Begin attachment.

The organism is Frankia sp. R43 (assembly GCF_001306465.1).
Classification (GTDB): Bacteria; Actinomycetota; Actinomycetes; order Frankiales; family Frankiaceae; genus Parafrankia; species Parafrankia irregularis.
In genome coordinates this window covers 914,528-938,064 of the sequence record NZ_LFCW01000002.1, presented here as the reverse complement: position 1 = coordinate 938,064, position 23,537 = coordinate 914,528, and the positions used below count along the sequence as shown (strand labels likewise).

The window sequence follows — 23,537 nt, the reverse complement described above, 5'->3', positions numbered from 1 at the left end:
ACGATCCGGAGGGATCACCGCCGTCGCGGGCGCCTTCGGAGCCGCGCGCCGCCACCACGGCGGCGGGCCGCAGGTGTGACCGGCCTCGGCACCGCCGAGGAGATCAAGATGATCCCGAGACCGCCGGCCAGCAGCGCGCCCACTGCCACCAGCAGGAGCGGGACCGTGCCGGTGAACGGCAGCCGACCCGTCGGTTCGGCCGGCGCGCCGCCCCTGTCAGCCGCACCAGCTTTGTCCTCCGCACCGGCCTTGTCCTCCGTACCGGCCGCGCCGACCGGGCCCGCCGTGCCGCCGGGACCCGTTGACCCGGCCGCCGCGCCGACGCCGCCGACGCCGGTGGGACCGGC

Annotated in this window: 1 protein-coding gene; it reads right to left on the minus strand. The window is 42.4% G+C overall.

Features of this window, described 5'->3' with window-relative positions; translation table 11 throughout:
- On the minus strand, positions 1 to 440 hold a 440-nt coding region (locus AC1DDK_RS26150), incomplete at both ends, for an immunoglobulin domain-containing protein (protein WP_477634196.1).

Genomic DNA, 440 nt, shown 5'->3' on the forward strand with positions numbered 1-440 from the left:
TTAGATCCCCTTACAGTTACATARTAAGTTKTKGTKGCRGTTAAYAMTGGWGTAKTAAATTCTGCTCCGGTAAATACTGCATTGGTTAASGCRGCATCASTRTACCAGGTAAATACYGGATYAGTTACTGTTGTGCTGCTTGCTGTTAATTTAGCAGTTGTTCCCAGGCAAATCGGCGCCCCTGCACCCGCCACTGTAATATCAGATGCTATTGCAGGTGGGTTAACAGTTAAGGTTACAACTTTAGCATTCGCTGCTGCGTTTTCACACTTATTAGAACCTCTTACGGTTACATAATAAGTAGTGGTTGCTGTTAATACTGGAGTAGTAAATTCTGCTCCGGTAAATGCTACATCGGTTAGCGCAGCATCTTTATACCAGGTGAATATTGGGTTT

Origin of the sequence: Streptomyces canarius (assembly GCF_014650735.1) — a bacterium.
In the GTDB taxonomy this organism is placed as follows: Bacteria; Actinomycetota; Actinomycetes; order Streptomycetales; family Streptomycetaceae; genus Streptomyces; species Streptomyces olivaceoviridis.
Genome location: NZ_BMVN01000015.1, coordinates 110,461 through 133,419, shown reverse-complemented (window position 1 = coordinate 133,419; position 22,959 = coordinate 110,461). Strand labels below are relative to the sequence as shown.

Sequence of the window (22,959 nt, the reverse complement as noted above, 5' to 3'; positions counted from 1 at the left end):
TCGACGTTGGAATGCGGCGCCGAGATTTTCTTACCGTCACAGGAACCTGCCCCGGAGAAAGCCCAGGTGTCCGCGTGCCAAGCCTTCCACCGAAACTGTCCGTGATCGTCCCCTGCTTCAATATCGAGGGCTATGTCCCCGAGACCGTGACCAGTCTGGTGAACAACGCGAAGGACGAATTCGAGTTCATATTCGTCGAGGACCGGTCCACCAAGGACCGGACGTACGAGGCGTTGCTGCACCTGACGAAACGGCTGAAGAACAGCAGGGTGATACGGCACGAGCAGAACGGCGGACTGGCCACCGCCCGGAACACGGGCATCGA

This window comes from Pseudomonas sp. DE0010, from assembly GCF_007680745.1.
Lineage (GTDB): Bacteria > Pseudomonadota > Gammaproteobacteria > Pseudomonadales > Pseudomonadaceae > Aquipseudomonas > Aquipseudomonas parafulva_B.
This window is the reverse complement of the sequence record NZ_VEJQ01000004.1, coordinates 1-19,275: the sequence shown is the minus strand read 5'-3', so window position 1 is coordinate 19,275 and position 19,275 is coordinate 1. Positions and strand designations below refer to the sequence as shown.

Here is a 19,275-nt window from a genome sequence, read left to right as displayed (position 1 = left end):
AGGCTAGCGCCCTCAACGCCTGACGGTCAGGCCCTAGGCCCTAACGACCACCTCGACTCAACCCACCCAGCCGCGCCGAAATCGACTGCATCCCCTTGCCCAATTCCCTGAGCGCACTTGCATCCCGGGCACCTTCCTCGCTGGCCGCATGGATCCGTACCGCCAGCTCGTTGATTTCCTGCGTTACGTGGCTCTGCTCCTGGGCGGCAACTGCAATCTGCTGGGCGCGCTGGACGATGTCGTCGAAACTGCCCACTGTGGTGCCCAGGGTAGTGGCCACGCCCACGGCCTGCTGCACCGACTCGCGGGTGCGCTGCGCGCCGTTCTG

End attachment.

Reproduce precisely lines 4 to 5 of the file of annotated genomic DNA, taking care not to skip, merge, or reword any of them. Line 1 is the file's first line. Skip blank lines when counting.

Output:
The window sequence follows — 23,537 nt, the reverse complement described above, 5'->3', positions numbered from 1 at the left end:
ACGATCCGGAGGGATCACCGCCGTCGCGGGCGCCTTCGGAGCCGCGCGCCGCCACCACGGCGGCGGGCCGCAGGTGTGACCGGCCTCGGCACCGCCGAGGAGATCAAGATGATCCCGAGACCGCCGGCCAGCAGCGCGCCCACTGCCACCAGCAGGAGCGGGACCGTGCCGGTGAACGGCAGCCGACCCGTCGGTTCGGCCGGCGCGCCGCCCCTGTCAGCCGCACCAGCTTTGTCCTCCGCACCGGCCTTGTCCTCCGTACCGGCCGCGCCGACCGGGCCCGCCGTGCCGCCGGGACCCGTTGACCCGGCCGCCGCGCCGACGCCGCCGACGCCGGTGGGACCGGC